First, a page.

This stigmatized immigrant community came together and the year 2004 saw a number of protests against the threatened suspension of drivers’ licenses. In August of 2004, Maria Cubas, represented by attorneys from the Puerto Rican Legal Defense and Education Fund (PRLDEF), filed a lawsuit challenging the DMV policy against Governor Pataki. In the initial order of the case, Judge Karen S. Smith made remarks вЂ?recognizing that the DMV should not be enforcing immigration laws and that its policies are harming immigrant New Yorkers.’ The case was won in 2005 by PRLDEF. Judge Karen Smith concluded that the DMV “may not use immigration status” to deny licenses. The Appellate Division of the State Supreme Court for the First Department write, “The limitations that plaintiffs would impose on the ability to identify an undocumented alien who is working to promote his family’s financial security would also hinder the detection of an undocumented alien who is working to advance the destructive ends of a terrorist organization.” It is not that the court is unsympathetic to the predicaments of law-abiding undocumented foreign nationals, but rather that Plaintiffs’ remedy lies with Congress, which has the power to set immigration policy. The Puerto Rican Legal and Defense and Education Fund surmised that this victory would benefit immigrants and send a warning to those states trying to tie together DMV and INS issues; driver’s license requirements cannot be a part of homeland security measures, for they are two separate entities, one state and one federal.

In November 2004, the New York Coalition for Immigrants’ Right to Driver’s Licenses (NYCIRDL) held a demonstration outside Governor Pataki’s Manhattan office.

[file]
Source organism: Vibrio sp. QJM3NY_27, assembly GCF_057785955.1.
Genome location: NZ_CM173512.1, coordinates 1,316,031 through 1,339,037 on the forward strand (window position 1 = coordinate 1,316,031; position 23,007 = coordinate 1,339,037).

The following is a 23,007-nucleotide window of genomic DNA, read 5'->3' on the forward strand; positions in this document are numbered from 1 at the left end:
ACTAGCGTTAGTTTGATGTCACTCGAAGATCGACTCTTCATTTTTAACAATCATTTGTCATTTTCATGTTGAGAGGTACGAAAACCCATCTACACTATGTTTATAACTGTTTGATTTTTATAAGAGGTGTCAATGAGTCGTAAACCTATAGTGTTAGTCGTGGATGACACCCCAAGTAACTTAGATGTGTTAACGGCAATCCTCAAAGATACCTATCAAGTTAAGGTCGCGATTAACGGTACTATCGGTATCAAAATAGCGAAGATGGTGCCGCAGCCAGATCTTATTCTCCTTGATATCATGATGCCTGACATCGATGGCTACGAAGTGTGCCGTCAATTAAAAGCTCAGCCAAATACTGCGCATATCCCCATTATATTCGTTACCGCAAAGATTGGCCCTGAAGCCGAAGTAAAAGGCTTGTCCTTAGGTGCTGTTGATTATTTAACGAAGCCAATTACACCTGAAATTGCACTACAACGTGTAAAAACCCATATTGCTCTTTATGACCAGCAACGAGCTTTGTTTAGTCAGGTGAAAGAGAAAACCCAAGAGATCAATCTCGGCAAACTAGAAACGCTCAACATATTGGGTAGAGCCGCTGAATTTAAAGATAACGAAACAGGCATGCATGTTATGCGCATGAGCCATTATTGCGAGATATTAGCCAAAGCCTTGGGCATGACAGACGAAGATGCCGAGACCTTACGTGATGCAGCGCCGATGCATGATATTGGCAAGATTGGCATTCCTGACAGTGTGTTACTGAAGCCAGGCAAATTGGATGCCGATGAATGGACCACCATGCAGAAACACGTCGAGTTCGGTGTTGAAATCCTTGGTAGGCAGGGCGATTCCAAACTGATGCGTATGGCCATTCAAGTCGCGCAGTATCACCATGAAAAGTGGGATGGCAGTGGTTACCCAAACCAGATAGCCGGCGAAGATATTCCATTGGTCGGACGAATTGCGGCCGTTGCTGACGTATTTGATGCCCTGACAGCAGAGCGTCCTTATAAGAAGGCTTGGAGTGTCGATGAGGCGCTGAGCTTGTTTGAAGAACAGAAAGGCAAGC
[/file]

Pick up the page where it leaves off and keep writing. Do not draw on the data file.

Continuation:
The Coalition for Immigrants’ Rights to Driver’s Licenses is a statewide coalition of over fifty labor, community, religious, and advocacy organizations. The organization was formed in early 2004 and has since then engaged in holding informational meetings, organizing rallies and press conferences, providing testimony to New York State Assembly and the New York City Council members, as well as hosting briefings for elected officials at the local and state level. They have also put together a report entitled Equal Access for All Communities to outline the devastating impact of New York’s DMV policy on New Yorkers.

Desis Rising Up and Moving (DRUM) helped form The Queens Drivers License Coalition (QDLC) in January 2005 to protect the rights of all immigrants to drivers licenses in New York State. It has since grown in membership to over a dozen organizations working on every issue of concern to immigrant communities. This has been a cross-community collaborative

First Roman Catholic President And Routine Flight Of A U-2 Spy Aircraft my assignment essay help: my assignment essay help

Cuban Missile CrisesEssay title: Cuban Missile Crises13 Days of CrisesJohn Fitzgerald Kennedy, also known as JFK, was the 35th president of the United States and the youngest person ever to be elected president. He was also the first Roman Catholic president and the first president to be born in the 20th century. Young people especially liked him. No other president was so popular. Kennedy was assassinated before he completed his third year as president; therefore, his achievements were limited. Nevertheless, his influence was worldwide, and his handling of the Cuban Missile Crisis may have prevented war. The thirteen days Kennedy spent fighting for the safety of this country back in mid-October of 1962, were probably one of the most difficult times faced by Kennedy during his presidency.